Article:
Brexit-supporting Tory MPs are attempting to oust the Prime Minister as leader via a no-confidence vote as she lobbies EU leaders for “reassurances” about her deal.
To do so, at least 48 Tory MPs must submit letters of no-confidence in her leadership to Brady, chairman of the influential 1922 Committee.
Mrs May is expected to meet with Brady on Wednesday as Tory MPs and a cabinet minister believe the threshold for a no-confidence vote has been reached, the BBC has reported.
But speaking from Brussels tonight, Mrs May told Sky News she hadnt received notice that the 48 letters needed had been handed to Brady.
When pressed on the issue, she blankly said “no”, suggesting the threshold of letters had not been reached, but did not elaborate.
Instead, the PM said had been attempting to find a way to resolve the issue of the Irish backstop – the main element dozens of MPs want her to scrap.
“Talking to EU leaders about the issues parliament have raised, I have seen a shared determination to deal with this issue,” she told Sky News.
SQUIRMING: Theresa May said she hasn't received notice of a no-confidence vote (Pic: SKY NEWS)
ON THE BRINK: At least 48 Tory MPs must submit letters of no-confidence to trigger a contest (Pic: SKY NEWS)
Mrs May unleashed the wrath of MPs across the House of Commons by delaying a “meaningful vote” on her Brexit deal she said would have been rejected by a “significant margin”.
As she desperately seeks concessions from EU leaders, Tory MPs furious with her for postponing the vote have reportedly submitted new letters of no-confidence today.
Tory MPs believe at least five new letters of no-confidence in Mrs mays leadership have been submitted within the last 24 hours since she delayed the “meaningful vote”.
Sources from the European Research Group (ERG), chaired by leading Brexiteer Jacob Rees-Mogg, told Sky News the 48 letters required to trigger a vote has been reached.
But, according to the Sun, Brady does not yet have enough letters from lawmakers to trigger the process.
NEIN: Angela Merkel has reportedly rebuffed Theresa May's efforts to change her Brexit deal (Pic: GETTY) Related Articles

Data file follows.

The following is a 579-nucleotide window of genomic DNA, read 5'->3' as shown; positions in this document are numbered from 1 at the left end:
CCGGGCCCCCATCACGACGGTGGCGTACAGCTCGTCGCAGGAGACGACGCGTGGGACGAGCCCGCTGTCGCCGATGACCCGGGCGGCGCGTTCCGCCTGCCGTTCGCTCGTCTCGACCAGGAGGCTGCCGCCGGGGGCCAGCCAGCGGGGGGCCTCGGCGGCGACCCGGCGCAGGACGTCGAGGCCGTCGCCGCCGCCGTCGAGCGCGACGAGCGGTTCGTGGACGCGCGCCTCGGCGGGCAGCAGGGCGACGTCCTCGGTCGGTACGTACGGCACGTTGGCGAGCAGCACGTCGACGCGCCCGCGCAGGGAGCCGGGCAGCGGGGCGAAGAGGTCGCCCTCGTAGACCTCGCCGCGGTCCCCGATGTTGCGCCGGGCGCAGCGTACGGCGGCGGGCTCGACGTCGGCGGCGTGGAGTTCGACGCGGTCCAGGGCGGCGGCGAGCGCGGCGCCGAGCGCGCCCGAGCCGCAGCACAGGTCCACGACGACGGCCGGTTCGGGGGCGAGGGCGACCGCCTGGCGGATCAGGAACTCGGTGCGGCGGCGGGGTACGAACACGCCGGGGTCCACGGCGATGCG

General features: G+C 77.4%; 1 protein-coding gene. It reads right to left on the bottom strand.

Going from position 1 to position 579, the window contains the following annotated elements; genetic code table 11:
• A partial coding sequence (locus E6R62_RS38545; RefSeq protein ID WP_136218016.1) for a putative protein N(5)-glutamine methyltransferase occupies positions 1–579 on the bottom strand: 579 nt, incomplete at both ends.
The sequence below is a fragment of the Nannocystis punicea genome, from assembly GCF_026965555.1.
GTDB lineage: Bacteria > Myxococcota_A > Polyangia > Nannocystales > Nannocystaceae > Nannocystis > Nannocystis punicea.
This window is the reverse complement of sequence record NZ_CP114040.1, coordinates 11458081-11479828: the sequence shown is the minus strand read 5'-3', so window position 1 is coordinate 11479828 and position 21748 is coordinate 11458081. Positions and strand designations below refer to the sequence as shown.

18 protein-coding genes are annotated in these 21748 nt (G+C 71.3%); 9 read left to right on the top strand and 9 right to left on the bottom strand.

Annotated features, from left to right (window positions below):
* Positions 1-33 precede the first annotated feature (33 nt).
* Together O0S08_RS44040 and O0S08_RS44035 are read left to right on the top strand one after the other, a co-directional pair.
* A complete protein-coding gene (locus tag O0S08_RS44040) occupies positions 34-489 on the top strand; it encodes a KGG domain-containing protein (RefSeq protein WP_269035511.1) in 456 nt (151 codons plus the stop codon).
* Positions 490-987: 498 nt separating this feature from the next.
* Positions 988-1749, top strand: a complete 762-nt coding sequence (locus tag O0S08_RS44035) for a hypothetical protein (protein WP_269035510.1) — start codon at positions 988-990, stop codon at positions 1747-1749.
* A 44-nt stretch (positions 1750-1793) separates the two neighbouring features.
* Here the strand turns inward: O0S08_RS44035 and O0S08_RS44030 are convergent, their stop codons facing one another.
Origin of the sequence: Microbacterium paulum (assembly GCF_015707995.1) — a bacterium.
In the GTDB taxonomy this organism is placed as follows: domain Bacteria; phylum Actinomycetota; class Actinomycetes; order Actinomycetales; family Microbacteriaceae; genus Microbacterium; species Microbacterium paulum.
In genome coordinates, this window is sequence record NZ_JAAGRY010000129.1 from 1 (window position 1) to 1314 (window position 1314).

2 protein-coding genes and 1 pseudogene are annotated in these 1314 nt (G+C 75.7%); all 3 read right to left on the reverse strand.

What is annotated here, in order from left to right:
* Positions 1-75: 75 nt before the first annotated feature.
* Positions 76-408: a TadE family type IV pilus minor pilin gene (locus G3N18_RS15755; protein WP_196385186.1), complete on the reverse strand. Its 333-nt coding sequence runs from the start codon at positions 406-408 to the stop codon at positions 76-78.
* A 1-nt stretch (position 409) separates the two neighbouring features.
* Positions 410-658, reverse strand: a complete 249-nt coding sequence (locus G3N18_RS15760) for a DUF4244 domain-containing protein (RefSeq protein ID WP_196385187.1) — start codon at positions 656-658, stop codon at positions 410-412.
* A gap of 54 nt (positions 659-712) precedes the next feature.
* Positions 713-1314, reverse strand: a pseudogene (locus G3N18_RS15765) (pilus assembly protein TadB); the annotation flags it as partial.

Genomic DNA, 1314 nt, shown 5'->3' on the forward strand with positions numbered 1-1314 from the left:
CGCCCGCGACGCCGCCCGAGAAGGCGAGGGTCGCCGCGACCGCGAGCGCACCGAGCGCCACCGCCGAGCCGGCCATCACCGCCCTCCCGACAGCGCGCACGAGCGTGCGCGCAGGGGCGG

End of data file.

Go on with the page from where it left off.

Estimates vary as to how many no-confidence letters Tory MPs have submitted to Brady, who does not publicly reveal the number until the 48 threshold has been met.
Steve Baker, a former Brexit minister and now central figure in the rebellion, has urged his colleagues to submit letters if theyre serious about toppling Mrs May.
He told the BBC: "The only way to change the policy is to change the Prime Minister. I really think it's her duty now to go."
Baker and Rees-Mogg are among the some 20-odd Tory MPs who have publicly submitted a letter of no-confidence in Mrs Mays leadership.
But George Freeman, Tory MP for Mid Norfolk, urged his party to refrain from toppling the PM.
He tweeted: “To any colleagues thinking of signing their letter to Mr. Brady to trigger a leadership election, I beg you not to. The country would never forgive us. If the PM is out of runway, we should have a caretaker Prime Minister until a leadership election in May.”
DEAD END : Jean-Claude Juncker warned the deal can't be reopened (Pic: GETTY)
As the prospect of a leadership challenge looms, Mrs May is tonight meeting European commissioner Jean-Claude Juncker and EU Council president Donald Tusk.
Earlier today Juncker dismissed the possibility of reopening negotiations, telling Britain “it's the only deal possible” in an address to the European Parliament in Strasbourg.
Meanwhile, German chancellor Angela Merkel told the PM the withdrawal agreement cannot be changed during emergency talks between the two leaders in Berlin this lunchtime.
A spokesman for Downing Street said May and Merkel have agreed to stay in close touch in order to get the Brexit deal through parliament.
ALL SMILES: Mrs May and Juncker appeared in high spirits as they met in Brussels (Pic: GETTY)
“I have seen a shared determination to deal with this issue”
Back in Westminster, Jeremy Corbyn has insisted he will wait until the "appropriate time" to table a motion of no confidence in her government.
The Labour leader told MPs that Mrs May must admit her Brexit deal is "dead" and criticised her "shambolic" Brexit negotiations.
He told MPs: "She no longer has the authority to negotiate for this country when she doesn't even have the authority of her own party."